See Immigration & Naturalization Serv. v. Chadha, 462 U.S. 919, 950 (1983) ( “[T]he Framers were . . . concerned, although not of one mind, over the apprehensions of the smaller states. Those states feared a commonality of interest among the larger states would work to their disadvantage; representatives of the larger states, on the other hand, were skeptical of a legislature that could pass laws favoring a minority of the people.” See also The Federalist No. 51 (James Madison) ( “In republican government, the legislative authority necessarily predominates. The remedy for this inconveniency is to divide the legislature into different branches; and to render them, by different modes of election and different principles of action, as little connected with each other as the nature of their common functions and their common dependence on the society will admit.” ); Farrand, Framing of the Constitution, supra note 2, at 99–112 (describing the debate among the states regarding the structure of Congress). back
Chadha, 462 U.S. at 950. See also Farrand, Framing of the Constitution, supra note 2, at 105–06 (explaining the structure of Congress as achieved under the “Great Compromise” ). back
See The Federalist No. 62 (James Madison) ( “[A] senate, as a second branch of the legislative assembly, distinct from, and dividing the power with, a first, must be in all cases a salutary check on the government. It doubles the security to the people, by requiring the concurrence of two distinct bodies in schemes of usurpation or perfidy, where the ambition or corruption of one would otherwise be sufficient.” ). See also John F. Manning, Textualism as a Nondelegation Doctrine, 97 Colum. L. Rev. 673, 708–09 (1997) (describing how the legislative procedures “promote caution and deliberation; by mandating that each piece of legislation clear an intricate process involving distinct constitutional actors, bicameralism and presentment reduce the incidence of hasty and ill-considered legislation” ). back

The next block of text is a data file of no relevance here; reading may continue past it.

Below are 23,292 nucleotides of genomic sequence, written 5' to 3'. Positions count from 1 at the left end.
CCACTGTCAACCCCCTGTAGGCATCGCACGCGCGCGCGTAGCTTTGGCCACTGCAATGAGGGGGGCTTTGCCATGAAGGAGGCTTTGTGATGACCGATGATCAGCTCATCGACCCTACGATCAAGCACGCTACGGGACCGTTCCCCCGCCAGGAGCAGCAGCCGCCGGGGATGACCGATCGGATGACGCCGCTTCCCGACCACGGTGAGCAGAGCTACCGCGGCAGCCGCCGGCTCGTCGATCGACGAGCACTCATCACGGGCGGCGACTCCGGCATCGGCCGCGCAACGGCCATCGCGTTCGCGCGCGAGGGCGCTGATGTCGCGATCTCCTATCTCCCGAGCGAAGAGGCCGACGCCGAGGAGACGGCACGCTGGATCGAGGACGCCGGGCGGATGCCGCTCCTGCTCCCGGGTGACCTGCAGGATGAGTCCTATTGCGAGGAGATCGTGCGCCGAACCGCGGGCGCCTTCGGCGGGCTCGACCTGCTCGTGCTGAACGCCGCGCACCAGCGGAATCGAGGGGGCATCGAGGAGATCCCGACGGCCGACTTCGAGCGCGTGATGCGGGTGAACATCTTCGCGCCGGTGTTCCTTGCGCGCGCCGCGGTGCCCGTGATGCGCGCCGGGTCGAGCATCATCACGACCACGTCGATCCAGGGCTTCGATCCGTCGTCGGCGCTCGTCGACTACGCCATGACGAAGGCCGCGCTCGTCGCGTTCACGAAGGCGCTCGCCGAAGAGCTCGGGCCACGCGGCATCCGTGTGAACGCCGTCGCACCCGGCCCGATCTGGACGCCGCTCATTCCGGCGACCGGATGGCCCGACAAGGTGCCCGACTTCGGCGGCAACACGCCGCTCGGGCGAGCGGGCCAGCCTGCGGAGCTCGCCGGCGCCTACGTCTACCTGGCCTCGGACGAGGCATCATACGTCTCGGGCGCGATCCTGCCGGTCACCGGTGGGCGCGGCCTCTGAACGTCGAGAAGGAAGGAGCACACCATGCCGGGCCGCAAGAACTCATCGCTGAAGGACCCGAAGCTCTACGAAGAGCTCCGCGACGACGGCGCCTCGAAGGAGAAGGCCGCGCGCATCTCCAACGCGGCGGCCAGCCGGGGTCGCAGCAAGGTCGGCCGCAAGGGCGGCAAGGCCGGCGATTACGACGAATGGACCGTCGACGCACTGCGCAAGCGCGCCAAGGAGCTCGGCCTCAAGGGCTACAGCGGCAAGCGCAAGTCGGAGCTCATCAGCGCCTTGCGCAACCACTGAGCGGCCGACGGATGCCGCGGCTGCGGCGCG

Chadha, 462 U.S. at 951. back
The Federalist No. 62 (James Madison). John F. Manning, Textualism as a Nondelegation Doctrine, 97 Colum. L. Rev. 673, 709–10 (1997) (discussing the legislative process as protection against “hasty and ill-considered legislation” ). Some scholars have argued that the Framers deliberately designed the lawmaking process to be slow and inefficient so that the laws that passed were sufficiently deliberative, representative, and accountable. See, e.g., Cynthia R. Farina, Statutory Interpretation and the Balance of Power in the Administrative State, 89 Colum. L. Rev. 452, 524 (1989) ( “The Confederation period led [the Framers] to conclude that government which moved too quickly in establishing and altering policy was, over time, less likely to make wise choices and more likely to threaten individual liberty. Therefore, they deliberately created a lawmaking process that was slow, even cumbersome.” ). back
Chadha, 462 U.S. at 958 n.23. back